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The Battalion

The Student News Site of Texas A&M University - College Station

The Battalion

The Student News Site of Texas A&M University - College Station

The Battalion

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Fighting flu season

Photo by Photo by Abbey Santoro

The most recent Texas vaccination report shows one-third of Texans have taken the opportunity to get vaccinated against COVID-19 which has contributed to the lowest number of cases and hospitalizations across the state in over a year. 

With flu season around the corner, there is uncertainty in the air as the COVID-19 delta variant still runs rampant.
After a quiet flu season last year, Brazos Valley health officials are urging individuals to get vaccinated to help lower the number of influenza cases in the area. Student Health Services, or SHS, director Dr. Martha Dannenbaum said SHS saw no cases of the flu in the 2020-2021 school year, but expects this statistic to change.
“We do a lot of flu testing, because we have a combination COVID[-19]-flu test,” Dannenbaum said. “The reason we didn’t have a lot of flu is we didn’t have as many mass gatherings, we had people wearing face coverings and avoiding close contact and if they were sick, they stayed home. If some of those habits continue, individuals [who] begin to feel symptoms of any type of illness, and they choose not to go to class and not to go to work, then we won’t see as big of a spike as maybe we would in preCOVID[-19] era.”
Brazos County Health District Health Authority Dr. Seth Sullivan said health officials are not sure what to expect for the upcoming flu season after the slow last year.
“We saw an uncharacteristically quiet flu year last year, I don’t think I’ve ever seen anything like it. It was remarkably quiet, eerily quiet. This year, we have started to see a couple cases, but it really has not been much,” Sullivan said. “Typically we consider the flu season between October and April, so this is really when we can start to see it.”
Texas A&M SHS Chief Medical Officer Tiffany Skaggs said officials believe the low number of cases last year were due to the required COVID-19 precautions.
“I suspect the lower numbers last year were due to face covering and social distancing,” Skaggs said in an email to The Battalion. “Both social distancing and face coverings decrease respiratory droplet infections.”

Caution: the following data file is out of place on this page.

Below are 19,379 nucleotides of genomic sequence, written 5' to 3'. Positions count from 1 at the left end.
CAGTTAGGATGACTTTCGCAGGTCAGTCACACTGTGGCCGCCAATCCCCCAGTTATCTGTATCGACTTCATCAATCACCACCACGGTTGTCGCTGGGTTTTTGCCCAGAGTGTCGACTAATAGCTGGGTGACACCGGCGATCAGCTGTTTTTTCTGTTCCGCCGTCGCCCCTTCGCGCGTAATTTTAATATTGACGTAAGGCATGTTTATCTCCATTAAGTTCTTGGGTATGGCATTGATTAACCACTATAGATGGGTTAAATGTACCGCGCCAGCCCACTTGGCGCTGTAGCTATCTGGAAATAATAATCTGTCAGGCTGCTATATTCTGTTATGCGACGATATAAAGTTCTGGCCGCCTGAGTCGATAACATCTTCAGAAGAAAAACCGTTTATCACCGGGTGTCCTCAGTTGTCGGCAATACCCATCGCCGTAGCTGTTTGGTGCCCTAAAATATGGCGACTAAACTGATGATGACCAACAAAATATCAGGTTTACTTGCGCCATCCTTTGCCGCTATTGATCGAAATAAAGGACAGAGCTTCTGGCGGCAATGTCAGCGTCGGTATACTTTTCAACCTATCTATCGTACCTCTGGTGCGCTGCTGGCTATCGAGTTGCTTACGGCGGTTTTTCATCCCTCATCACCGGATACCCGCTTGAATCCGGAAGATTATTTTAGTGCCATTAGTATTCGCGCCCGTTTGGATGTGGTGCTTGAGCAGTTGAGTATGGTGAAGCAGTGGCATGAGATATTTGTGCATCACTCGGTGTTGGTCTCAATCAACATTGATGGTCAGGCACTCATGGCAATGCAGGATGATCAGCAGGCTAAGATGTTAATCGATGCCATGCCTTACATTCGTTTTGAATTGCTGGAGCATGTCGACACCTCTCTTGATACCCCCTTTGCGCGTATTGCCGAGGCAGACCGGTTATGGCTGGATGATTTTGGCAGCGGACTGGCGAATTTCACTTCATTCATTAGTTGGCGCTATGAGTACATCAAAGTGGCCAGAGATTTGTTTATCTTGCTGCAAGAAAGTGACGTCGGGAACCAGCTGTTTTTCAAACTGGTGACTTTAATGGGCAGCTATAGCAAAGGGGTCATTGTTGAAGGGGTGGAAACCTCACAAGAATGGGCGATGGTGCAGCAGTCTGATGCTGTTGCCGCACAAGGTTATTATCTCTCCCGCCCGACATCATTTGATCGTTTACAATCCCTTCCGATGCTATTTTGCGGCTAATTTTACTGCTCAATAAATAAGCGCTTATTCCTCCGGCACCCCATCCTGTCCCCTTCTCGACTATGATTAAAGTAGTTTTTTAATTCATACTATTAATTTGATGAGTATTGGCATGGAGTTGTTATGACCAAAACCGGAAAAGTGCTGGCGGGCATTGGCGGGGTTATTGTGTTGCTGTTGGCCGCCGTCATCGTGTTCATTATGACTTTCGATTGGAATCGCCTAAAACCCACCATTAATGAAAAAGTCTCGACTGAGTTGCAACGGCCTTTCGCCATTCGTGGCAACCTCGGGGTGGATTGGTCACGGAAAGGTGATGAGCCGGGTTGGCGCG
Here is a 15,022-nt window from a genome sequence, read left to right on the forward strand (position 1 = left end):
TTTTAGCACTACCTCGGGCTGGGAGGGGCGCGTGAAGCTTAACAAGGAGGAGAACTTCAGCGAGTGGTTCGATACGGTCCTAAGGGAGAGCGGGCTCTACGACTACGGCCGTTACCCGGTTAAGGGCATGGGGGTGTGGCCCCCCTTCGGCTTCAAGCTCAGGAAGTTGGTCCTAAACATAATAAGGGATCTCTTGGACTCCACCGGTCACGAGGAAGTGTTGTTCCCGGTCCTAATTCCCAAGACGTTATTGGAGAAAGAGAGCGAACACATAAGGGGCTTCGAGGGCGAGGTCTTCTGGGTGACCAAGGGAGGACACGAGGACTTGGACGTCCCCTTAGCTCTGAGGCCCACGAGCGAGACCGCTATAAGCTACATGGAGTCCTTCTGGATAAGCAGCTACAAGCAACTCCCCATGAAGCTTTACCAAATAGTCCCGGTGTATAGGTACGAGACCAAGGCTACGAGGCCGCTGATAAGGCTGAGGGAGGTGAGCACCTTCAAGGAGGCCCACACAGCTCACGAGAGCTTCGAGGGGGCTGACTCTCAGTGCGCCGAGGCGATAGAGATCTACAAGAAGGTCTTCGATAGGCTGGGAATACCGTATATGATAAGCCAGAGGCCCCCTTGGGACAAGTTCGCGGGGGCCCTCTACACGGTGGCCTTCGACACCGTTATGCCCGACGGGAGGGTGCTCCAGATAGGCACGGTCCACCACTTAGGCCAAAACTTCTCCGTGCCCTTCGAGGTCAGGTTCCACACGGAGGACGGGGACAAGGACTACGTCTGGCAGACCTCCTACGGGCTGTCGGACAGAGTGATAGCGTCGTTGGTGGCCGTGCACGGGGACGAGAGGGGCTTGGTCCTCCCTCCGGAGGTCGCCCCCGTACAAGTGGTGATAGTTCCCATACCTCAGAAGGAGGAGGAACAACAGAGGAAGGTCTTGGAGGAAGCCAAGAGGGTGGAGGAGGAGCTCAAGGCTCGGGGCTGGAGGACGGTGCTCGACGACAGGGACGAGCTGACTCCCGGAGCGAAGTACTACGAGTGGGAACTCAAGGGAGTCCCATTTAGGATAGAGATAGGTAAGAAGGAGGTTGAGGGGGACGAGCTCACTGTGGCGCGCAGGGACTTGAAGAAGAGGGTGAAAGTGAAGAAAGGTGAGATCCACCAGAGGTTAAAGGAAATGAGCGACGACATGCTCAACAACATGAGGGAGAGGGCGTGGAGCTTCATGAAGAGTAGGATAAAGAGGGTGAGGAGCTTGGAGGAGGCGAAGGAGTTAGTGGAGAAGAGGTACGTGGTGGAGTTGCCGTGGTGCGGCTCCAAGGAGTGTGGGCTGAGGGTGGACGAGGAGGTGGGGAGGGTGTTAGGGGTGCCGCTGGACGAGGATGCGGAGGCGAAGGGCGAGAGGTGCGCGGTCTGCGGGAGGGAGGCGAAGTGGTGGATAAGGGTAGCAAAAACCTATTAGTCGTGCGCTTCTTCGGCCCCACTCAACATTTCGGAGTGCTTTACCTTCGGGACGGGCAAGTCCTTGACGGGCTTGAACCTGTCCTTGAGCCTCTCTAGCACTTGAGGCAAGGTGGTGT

With the ongoing variants of COVID-19, Sullivan said it is possible to be infected by both COVID-19 and the flu at the same time, though it is not certain if having one influences the other.
“We know that influenza and COVID-19 co-circulate, so a lot of times we’ll do these PCR tests that are a variety of tests,” Sullivan said. “If somebody comes to the hospital, we do one swab, but it looks for 10 different viruses and so that’s a way that wecan identify [those who have been infected].”
Neither the flu nor the COVID-19 vaccines guarantee complete immunity but work to lessen the spread and effects of the virus to reduce hospitalization as beds run short across the nation, Sullivan said.
“The flu vaccine works pretty similar to the COVID[-19] vaccine in the sense that it really does prevent severity and hospitalization. That’s the reason why it’s so strongly recommended in our elderly population, because that is the population that gets hit so strongly with influenza related illness.”
Skaggs said individuals can do their part in protecting themselves and the community by getting vaccinated for both the flu and COVID-19.
“Flu vaccines protect you and your community from a serious illness. It keeps you in the classroom, in your job, and generally in your life activities, and keeps you out of the hospital,” Skaggs said. “I would get them both at the same time ­­­— saves time and effort and the side effects are similar, so why not just get it over-with.”
According to its website, SHS will offer flu shots daily by appointment. Individuals who wish to receive their vaccination should bring personal identification such as their student ID or Government-issued ID. Additionally, SHS will host its “Tackle the Flu” shot campaign in the near future.
As for the current scene of the flu in Aggieland, Sullivan said the Brazos Valley has seen a few cases, but October is normally when the flu begins to make its way into the community.
“We’re definitely gonna see the flu this year. There’s no doubt about it,” Sullivan said. “We just don’t know how bad it’s going to be.”
Skaggs said she recommends taking precautions to avoid the flu such as getting a flu shot, eating a balanced diet, resting an adequate amount and getting exercise. Additionally, she urges individuals who do become infected to stay away from others and seek medical advice if needed.
“For flu season, stay home and away from others if you become ill,” Skaggs said. “Influenza treatment is recommended in cases of flu, especially in those with risk factors such as advanced age and chronic disease. So, if there is a concern, please seek testing and treatment.”

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